From the Apple team that brought us smartphones that changed everything – again - comes the iPhone 5: the phone that changed very little. For the first time.
'Evolution not revolution’ is the phrase several commentators are turning to when summing up Apple’s newest release. Lighter, thinner and faster than its predecessors, the iPhone 5 nonetheless lacks the ‘wow’ factor we have come to expect from its makers. Hardly surprising really, given that it is the sixth incarnation of Apple’s ground-breaking smartphone.
Publishers and reporters hoping that with the new iPhone Apple would provide tools and technology that could once again change to face of journalism are likely to be disappointed. Certain features will endear the new handset to journalists who use, or want to use, their smartphones for on-the-ground reporting and information gathering. However in terms of its being used as a reporting gadget, there is little that sets the new model apart from its previous incarnation.
The iPhone 5 has three microphones in total, at the front, back and bottom, meaning it is better adapted to audio recording for interviews. Although the camera is virtually the same 8-megapixel model found in the iPhone 4s, users are now able to take still image snapshots whilst filming and a built-in panorama feature make it possible to capture full landscapes and wide images. Reviewing the new iPhone for Nieman Lab, Joshua Benton is of the opinion that the camera updates make the iPhone’s latest incarnation a “more appealing multimedia-capture device for reporters on the go.” News apps may benefit from the extra space afforded by the iPhone 5’s larger screen, which has increased from 3.5 to 4 inches, but for the moment there is no real rush to re-format applications as the phone will automatically centralise them.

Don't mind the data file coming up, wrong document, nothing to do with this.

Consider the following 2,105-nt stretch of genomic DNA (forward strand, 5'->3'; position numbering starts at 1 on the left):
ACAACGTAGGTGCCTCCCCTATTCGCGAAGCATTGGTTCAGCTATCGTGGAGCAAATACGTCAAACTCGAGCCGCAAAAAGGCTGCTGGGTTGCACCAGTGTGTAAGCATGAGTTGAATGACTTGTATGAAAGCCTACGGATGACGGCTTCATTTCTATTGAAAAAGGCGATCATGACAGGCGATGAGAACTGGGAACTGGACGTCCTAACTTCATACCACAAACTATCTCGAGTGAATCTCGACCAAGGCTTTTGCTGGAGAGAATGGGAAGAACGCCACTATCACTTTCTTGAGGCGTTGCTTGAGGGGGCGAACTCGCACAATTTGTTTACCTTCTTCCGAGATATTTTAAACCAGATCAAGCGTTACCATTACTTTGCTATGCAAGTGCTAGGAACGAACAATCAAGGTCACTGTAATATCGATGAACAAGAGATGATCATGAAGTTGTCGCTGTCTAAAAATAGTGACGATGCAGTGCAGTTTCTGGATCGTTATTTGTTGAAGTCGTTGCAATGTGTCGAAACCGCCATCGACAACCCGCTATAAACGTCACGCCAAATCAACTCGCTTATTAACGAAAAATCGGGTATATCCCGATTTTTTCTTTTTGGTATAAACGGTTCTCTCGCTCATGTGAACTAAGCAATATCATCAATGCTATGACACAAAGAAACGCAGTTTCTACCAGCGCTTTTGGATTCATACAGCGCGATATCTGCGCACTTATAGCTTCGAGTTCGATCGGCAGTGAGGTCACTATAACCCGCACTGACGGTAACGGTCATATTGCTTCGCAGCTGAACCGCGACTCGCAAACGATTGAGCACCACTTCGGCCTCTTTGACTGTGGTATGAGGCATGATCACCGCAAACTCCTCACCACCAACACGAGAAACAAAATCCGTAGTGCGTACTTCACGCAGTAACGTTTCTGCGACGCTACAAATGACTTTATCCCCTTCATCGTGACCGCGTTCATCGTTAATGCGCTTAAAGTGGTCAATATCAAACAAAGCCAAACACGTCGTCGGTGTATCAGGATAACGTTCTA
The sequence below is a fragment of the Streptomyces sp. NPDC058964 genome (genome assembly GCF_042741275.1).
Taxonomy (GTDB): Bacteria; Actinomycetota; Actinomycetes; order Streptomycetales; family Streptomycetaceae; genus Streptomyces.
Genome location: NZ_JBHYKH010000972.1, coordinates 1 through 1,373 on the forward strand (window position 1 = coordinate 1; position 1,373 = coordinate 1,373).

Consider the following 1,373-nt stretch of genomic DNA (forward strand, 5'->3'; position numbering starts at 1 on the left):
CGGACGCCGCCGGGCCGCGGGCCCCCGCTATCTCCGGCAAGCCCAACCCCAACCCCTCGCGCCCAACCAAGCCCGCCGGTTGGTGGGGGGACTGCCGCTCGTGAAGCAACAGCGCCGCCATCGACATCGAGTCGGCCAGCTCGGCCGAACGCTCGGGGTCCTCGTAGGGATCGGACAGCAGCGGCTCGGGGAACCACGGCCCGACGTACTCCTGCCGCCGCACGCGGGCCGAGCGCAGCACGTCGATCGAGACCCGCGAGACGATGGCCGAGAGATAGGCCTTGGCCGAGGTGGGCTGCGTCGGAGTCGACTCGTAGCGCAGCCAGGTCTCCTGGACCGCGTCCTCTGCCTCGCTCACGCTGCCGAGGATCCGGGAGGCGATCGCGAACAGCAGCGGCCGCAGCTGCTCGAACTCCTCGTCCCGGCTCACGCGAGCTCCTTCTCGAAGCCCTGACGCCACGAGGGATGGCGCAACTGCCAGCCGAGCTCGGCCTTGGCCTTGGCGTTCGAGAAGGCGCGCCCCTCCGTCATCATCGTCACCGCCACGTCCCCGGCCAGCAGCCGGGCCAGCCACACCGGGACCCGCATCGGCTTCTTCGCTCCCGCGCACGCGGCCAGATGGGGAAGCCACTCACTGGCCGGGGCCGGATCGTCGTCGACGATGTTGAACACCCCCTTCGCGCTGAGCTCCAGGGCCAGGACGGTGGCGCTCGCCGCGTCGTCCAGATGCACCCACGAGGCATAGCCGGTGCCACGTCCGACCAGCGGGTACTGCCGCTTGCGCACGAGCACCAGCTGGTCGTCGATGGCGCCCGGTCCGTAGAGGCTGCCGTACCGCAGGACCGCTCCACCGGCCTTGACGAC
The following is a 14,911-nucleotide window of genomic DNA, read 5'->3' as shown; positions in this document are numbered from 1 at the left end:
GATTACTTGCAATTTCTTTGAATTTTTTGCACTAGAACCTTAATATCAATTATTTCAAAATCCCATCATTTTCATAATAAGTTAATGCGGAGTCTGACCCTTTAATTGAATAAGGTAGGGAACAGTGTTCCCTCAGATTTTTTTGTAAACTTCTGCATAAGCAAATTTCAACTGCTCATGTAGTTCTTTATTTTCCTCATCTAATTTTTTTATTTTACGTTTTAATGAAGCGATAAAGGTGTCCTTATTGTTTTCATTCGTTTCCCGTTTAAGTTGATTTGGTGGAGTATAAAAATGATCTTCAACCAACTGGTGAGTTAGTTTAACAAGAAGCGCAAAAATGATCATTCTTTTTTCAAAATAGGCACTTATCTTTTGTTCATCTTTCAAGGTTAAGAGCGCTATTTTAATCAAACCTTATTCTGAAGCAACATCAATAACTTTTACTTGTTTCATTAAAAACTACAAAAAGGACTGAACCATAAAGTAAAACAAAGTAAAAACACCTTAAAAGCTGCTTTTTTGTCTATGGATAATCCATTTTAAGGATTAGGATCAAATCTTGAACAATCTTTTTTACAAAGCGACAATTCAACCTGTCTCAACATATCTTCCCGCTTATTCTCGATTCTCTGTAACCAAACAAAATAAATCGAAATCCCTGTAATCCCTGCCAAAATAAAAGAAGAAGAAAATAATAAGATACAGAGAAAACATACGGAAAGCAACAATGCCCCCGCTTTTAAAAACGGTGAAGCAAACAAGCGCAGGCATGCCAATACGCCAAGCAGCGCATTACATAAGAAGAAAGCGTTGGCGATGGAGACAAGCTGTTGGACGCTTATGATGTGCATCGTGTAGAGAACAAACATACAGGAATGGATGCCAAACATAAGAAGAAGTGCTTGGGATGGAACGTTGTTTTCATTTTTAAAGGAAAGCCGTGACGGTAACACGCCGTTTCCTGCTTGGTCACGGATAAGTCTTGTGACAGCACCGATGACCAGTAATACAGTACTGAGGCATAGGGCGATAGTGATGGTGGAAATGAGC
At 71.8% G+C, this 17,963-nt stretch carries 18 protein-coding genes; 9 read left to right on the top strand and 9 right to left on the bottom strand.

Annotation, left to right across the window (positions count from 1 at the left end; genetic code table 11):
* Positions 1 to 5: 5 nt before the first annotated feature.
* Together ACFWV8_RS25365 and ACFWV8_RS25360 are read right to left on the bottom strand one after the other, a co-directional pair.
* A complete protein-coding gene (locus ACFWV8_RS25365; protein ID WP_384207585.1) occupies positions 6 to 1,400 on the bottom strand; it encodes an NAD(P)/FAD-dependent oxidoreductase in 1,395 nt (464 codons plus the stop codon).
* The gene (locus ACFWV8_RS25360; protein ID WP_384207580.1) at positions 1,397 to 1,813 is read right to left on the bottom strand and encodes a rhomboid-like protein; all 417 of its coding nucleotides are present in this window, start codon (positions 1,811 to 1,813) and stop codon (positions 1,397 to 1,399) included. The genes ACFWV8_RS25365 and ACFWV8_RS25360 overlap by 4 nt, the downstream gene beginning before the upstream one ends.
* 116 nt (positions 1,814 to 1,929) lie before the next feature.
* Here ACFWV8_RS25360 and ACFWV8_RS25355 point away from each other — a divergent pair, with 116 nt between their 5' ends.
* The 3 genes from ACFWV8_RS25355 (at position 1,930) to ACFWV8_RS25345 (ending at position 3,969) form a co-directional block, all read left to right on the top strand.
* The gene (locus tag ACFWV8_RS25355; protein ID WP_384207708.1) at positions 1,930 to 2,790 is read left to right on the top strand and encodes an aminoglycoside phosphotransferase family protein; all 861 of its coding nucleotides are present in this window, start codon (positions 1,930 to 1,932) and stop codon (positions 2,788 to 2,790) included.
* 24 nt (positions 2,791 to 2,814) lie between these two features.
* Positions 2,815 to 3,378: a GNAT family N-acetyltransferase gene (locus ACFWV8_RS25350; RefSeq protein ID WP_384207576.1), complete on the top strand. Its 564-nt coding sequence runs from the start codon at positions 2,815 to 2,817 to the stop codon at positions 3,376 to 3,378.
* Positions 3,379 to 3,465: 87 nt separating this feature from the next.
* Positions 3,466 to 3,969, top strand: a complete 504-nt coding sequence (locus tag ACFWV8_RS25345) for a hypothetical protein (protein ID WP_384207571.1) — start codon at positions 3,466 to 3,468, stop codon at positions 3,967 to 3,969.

It is almost impossible to overstate the impact the original iPhone had on the world of news consumption, production and reporting. When it first burst on to the scene in 2007, the Apple iPhone was arguably the first major step towards making the news mobile. Thanks to news apps on what was (and still is) essentially a hand-held computer, readers did not have to cart around a print newspaper or remain stationary in front of a computer monitor. The iPhone opened up the reporting process, allowing both reporters and aspiring citizen journalists to capture and share newsworthy images anywhere and at any time.
After such an explosive beginning it is perhaps unreasonable to expect Apple to change the landscape of journalism, business and technology with every new smartphone product. In the likely event that over the next couple of years the company will seek to tweak the existing iPhone product rather than attempting radical innovation, newsrooms and journalists will probably see features already at their disposal refined and perfected.
As things stand, perhaps the most significant development the iPhone 5 offers to journalists and news organisations are the improvements made to download speed. With LTE support now in place, browsing, downloading and streaming with the iPhone 5 will be quicker than ever before. Faster downloads will be music to the ears of news media organisations at a time when the number of online video ventures is on the rise. This summer alone, a plethora of online and mobile news video services have appeared, from the Associated Press’s new Video Hub, the WSJ’s live streaming channel and the NowThisNews project. David Hoad, the AP’s director of global video, is adamant that online and digital news audiences now expect video as well as text-based reporting, and enhanced wireless connections will facilitate and encourage greater sharing of moving content. It’s not a revolutionary leap, but it is a useful step in the dissemination of the news.